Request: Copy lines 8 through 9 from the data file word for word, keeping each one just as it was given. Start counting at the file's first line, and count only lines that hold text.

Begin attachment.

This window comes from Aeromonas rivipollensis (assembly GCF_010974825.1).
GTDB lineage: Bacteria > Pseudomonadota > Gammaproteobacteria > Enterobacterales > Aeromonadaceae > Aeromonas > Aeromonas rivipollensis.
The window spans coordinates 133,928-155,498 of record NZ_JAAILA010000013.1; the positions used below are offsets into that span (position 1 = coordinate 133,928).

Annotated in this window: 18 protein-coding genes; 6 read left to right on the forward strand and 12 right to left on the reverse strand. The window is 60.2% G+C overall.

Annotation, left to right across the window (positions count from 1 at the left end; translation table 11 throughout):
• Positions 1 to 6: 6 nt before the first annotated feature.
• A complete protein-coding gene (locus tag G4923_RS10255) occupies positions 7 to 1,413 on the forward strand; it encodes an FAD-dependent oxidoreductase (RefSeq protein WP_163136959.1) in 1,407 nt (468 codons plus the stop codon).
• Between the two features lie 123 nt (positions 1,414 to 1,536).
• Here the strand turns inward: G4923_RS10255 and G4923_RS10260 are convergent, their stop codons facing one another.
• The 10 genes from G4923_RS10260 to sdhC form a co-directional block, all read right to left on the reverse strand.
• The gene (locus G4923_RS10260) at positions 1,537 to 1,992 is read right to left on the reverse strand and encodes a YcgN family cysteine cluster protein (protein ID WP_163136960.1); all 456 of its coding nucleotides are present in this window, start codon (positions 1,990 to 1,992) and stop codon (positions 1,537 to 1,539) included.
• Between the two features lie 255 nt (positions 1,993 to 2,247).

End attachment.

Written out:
• Between the two features lie 123 nt (positions 1,414 to 1,536).
• Here the strand turns inward: G4923_RS10255 and G4923_RS10260 are convergent, their stop codons facing one another.